"The prospects of the instability that would potentially ensue from Iran pursuing and achieving a nuclear breakout capacity or even a nuclear weapons program would be so potentially destabilizing that there is not a country in the world that is in the neighborhood, the region, relies on the oil markets, that would not be directly affected," she said.

Clinton, Miliband and Ashton are to attend the British sponsored conference in London next Thursday aimed at better coordination of civilian aid to the Afghan government. Milband said he expects more than 60 countries to take part.

You May Like

Video On the Scene: In Gaza, Darkness Brings Dread and Death

Palestinians fear nighttime raids, many feel abandoned by outside world, VOA's Scott Bobb reports More

African Small Farmers Could Be Key to Ending Food Insecurity

Experts say providing access to microloans, crop insurance, better storage facilities, irrigation, road systems and market information could enable greater production More

University of Michigan Wins Solar Car Race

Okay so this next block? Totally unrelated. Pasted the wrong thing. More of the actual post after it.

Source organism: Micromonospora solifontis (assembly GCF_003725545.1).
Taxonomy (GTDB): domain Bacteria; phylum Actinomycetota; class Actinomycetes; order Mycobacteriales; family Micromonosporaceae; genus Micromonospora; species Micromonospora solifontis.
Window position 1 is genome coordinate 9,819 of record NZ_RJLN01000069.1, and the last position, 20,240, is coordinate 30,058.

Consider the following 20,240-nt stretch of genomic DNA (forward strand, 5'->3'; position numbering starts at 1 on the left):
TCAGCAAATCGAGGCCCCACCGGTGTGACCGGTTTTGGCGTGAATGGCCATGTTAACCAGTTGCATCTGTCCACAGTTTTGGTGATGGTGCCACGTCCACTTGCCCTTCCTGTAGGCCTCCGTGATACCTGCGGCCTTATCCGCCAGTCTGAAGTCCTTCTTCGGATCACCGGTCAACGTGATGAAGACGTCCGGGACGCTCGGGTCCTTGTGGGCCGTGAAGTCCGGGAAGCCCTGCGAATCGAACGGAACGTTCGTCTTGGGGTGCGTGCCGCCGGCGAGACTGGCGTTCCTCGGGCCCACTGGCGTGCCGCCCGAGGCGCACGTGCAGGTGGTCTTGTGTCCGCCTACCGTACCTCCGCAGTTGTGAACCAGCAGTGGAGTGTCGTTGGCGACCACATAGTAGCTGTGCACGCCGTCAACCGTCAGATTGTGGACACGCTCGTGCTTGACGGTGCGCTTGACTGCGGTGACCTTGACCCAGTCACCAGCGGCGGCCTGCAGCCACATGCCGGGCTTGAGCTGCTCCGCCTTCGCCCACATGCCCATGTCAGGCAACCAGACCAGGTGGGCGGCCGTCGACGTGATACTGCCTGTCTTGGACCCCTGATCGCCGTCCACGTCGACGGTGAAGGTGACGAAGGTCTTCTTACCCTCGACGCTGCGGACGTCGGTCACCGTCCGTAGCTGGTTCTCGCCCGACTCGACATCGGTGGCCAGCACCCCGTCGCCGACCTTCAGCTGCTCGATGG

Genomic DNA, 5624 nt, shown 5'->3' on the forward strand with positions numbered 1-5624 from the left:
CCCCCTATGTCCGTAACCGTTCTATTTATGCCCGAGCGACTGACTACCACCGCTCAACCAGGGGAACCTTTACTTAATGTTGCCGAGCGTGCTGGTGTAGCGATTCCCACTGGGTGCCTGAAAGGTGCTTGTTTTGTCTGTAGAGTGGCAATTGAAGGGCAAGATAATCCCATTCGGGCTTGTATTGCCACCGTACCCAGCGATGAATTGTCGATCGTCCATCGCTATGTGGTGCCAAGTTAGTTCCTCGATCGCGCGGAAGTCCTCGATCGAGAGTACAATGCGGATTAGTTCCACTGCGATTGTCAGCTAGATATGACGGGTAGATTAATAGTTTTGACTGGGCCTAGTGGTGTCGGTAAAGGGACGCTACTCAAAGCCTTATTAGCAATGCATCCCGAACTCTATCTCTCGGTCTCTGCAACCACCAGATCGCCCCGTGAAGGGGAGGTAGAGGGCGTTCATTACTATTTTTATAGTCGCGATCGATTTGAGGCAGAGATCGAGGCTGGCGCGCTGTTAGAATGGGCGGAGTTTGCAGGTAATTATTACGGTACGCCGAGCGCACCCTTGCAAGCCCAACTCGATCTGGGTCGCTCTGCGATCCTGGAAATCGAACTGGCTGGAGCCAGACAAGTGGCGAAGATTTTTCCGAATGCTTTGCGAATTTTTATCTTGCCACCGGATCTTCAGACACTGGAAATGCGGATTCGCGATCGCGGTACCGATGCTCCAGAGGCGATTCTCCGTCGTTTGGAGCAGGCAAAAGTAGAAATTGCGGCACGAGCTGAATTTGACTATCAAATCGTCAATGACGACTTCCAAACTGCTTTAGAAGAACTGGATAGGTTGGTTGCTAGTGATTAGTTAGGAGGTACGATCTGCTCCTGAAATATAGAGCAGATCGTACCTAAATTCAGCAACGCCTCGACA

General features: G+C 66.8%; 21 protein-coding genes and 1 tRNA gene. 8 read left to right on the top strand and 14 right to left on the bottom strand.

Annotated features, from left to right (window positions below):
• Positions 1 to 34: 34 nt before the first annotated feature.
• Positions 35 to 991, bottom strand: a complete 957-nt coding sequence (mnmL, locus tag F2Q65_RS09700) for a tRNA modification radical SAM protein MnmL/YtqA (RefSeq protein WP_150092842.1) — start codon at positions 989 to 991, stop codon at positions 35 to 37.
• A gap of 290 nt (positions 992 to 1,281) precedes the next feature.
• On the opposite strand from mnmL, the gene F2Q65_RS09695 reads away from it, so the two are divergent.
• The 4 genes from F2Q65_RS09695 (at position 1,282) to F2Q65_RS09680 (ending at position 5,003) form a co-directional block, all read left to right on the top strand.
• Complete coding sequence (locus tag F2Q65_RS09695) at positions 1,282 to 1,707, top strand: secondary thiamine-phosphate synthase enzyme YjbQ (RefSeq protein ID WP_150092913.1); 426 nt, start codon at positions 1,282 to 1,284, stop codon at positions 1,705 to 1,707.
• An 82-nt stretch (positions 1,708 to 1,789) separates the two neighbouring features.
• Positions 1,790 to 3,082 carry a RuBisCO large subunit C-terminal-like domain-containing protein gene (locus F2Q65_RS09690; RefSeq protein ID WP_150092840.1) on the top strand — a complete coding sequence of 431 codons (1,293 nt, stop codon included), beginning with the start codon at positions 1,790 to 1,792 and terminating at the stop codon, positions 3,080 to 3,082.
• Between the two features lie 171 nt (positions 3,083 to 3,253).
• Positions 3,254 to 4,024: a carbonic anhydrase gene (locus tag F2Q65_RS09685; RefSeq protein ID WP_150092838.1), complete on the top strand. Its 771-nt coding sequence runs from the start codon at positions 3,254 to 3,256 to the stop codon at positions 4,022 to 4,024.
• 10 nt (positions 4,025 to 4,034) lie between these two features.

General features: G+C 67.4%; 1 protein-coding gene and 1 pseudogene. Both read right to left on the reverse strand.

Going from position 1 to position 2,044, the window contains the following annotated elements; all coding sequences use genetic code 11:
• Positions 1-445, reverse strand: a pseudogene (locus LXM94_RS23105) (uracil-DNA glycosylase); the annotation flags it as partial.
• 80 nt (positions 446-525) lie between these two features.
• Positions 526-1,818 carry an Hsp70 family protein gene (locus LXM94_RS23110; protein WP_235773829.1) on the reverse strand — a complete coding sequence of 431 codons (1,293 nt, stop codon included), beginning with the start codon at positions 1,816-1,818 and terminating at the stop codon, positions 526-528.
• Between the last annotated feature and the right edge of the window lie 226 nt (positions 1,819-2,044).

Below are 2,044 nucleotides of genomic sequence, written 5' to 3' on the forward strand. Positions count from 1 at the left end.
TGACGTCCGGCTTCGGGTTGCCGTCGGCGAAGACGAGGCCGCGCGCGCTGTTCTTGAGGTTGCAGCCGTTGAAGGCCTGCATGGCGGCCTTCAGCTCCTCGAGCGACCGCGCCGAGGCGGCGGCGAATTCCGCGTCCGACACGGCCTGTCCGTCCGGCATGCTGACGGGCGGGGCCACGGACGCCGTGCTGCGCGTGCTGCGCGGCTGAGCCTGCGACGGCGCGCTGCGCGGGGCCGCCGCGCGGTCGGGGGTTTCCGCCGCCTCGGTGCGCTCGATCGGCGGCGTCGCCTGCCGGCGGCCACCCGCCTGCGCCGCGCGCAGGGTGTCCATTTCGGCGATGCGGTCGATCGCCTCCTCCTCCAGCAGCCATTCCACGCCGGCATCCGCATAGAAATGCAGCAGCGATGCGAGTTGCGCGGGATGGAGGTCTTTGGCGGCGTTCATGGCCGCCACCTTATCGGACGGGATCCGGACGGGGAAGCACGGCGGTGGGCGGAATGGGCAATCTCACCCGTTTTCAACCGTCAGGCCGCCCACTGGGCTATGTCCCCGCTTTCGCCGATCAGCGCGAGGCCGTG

Squad guided its student-designed solar-powered vehicle to fifth consecutive time victory in eight-day bi-annual American Solar Challenge More

This forum has been closed.
Comments
     
There are no comments in this forum. Be first and add one

Featured Videos

Your JavaScript is turned off or you have an old version of Adobe's Flash Player. Get the latest Flash player.
Gazans in Shelled School Sought Shelteri
X
Scott Bobb
July 30, 2014 8:16 PM
Israel's air and ground assault against Hamas-led fighters in Gaza has forced many Palestinians to flee their homes, seeking safety. But safe places are hard to find, as VOA’s Scott Bobb reports from Jabaliya.
Video

Video Gazans in Shelled School Sought Shelter

Israel's air and ground assault against Hamas-led fighters in Gaza has forced many Palestinians to flee their homes, seeking safety. But safe places are hard to find, as VOA’s Scott Bobb reports from Jabaliya.
Video

Video Rapid Spread of Ebola in West Africa Prompts Global Alert

Across West Africa, health officials are struggling to keep up with what the World Health Organization describes as the worst ebola outbreak on record. The virus has killed hundreds of people this year. U.S. President Barack Obama and other world leaders are watching the developments closely as they weigh what actions, if any, are needed to help contain the disease.